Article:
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Rho-dependent termination is not fully understood but there’s a brief description in almost every concerned book about it.

In Snustard and Instant notes-Molecular Biology it is written that, the rho protein binds a stretch of 72 nucleotides at the 3' end of the nascent RNA, which could be a recognition site and then moves along 5' -> 3' direction separating the DNA-RNA hybrid.

But how's it possible, rho binding to 3' end (which is not free) and moving in 5'-> 3' (if so it is sure to fall off!)?

Diagram from Berg showing something opposite, i.e. it has attached to the 5' end and is moving in 5' -> 3' direction.

enter image description here

What is the right thing?

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There is no dichotomy in the two sources you have described. The text book you linked to says, exactly (emphasis added):

Rho appears to bind to a stretch of 72 nucleotides near the 3'-end of the nascent RNA...

It doesn't say at the 3'-end, which is obviously impossible since the 3'-end forms a double-stranded hybrid within the transcription bubble. Rho is not loaded at the 5'-end of RNA, either, but rather binds internally at cytidine-rich Rho utilization (rut) sites, which will be somewhere 5' of the actual point of transcription termination. As you mentioned, there is a lot of uncertainty in the process and, while a lot is known about rut sites, as far as I can tell there is no consensus sequence, thus making it difficult to systematically identify rut sites throughout the genome. I have found papers which identify rut sites in the 5'-UTR (1) as well as within the 3'-UTR, intercistronic regions and coding sequences (2, 3, 4).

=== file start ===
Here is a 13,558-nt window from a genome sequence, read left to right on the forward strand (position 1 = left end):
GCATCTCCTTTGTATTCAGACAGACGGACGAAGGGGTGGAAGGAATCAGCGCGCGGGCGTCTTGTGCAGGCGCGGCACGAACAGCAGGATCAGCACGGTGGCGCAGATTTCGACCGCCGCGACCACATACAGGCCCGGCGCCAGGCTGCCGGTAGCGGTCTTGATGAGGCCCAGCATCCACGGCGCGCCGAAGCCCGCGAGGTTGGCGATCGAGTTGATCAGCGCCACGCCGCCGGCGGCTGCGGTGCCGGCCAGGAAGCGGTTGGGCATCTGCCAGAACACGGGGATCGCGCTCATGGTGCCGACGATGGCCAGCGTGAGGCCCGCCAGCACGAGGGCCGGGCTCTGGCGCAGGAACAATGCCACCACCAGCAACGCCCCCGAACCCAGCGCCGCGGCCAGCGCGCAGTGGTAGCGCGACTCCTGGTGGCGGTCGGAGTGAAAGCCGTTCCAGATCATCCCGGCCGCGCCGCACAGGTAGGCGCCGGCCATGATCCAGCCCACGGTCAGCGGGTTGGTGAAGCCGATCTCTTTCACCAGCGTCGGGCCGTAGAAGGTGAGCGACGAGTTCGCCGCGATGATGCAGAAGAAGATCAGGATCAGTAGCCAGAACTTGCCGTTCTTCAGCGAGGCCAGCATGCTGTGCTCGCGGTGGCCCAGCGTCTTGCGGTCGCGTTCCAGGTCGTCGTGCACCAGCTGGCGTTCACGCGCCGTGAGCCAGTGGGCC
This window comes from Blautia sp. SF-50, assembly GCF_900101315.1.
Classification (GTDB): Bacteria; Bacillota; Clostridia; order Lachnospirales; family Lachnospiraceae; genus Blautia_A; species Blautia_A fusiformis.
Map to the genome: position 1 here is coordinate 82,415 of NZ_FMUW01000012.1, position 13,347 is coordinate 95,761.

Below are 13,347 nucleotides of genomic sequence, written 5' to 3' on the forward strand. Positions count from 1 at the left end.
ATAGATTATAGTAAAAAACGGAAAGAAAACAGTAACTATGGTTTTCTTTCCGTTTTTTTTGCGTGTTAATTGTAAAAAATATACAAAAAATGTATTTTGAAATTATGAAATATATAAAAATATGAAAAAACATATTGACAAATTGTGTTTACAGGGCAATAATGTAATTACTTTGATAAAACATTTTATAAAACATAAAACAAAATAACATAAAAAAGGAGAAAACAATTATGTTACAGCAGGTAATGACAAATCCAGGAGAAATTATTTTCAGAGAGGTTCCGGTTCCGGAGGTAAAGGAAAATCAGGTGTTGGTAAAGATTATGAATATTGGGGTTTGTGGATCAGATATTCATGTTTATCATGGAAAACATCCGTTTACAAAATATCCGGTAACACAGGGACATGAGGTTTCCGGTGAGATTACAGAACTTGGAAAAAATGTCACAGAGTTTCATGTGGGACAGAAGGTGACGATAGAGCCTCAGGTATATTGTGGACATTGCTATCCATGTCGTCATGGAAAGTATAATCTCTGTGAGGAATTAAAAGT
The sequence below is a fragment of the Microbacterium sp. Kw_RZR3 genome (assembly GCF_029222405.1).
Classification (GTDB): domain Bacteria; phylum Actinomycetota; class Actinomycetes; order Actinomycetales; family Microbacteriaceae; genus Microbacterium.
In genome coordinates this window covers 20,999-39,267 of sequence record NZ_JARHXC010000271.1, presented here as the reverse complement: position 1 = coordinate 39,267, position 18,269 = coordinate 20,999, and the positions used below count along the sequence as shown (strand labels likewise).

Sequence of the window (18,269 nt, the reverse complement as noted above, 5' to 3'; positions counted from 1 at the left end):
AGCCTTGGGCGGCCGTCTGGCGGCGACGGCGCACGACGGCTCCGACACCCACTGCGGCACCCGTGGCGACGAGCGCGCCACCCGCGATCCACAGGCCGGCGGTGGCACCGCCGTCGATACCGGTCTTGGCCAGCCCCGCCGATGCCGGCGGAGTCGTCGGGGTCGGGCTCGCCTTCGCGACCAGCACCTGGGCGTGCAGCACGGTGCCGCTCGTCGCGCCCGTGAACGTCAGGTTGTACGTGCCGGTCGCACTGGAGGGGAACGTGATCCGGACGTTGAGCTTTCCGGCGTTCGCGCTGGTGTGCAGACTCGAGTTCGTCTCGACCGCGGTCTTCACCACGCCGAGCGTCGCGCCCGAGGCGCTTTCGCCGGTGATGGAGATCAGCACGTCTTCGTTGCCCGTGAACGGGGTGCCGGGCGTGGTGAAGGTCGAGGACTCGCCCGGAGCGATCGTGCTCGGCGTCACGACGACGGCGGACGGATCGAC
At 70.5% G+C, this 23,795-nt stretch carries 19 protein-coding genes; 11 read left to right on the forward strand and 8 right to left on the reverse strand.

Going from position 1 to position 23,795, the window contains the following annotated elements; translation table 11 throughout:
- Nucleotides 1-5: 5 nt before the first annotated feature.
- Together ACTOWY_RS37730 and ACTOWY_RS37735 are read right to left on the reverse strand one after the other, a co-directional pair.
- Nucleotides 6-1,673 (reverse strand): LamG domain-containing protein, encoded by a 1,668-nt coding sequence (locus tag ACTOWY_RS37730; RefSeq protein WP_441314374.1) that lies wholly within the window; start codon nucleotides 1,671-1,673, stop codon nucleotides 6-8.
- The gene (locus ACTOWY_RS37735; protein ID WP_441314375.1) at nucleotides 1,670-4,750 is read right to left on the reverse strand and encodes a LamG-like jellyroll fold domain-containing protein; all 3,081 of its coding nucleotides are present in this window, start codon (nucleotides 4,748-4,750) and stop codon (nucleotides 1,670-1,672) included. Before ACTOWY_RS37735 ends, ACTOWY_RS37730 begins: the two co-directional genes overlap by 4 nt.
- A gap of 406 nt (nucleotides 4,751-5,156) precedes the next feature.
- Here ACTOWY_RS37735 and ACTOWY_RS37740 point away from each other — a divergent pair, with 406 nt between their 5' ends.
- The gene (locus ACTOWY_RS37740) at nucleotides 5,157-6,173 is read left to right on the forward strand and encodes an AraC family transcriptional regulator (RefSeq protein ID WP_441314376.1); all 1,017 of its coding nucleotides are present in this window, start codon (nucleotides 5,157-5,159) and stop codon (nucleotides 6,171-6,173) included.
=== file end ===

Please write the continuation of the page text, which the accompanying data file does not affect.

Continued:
Mechanism of internal Rho loading:

enter image description here

Koslover DJ, Fazal FM, Mooney RA, Landick R, Block SM. 2012. Binding and Translocation of Termination Factor Rho Studied at the Single-Molecule Level. J Mol Biol 423:664-676

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Your diagram is correct. Rho protein binds at the 5' end and "chases" RNA Polymerase. It's not possible for Rho protein to bind at the 3' end, as this hasn't been transcribed by RNA Polymerase yet.

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Some of the information contained in this post requires additional references. Please edit to add citations to reliable sources that support the assertions made here. Unsourced material may be disputed or deleted.

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    $\begingroup$ can you add some references to your answer? $\endgroup$ – Vance L Albaugh Feb 23 '17 at 1:31

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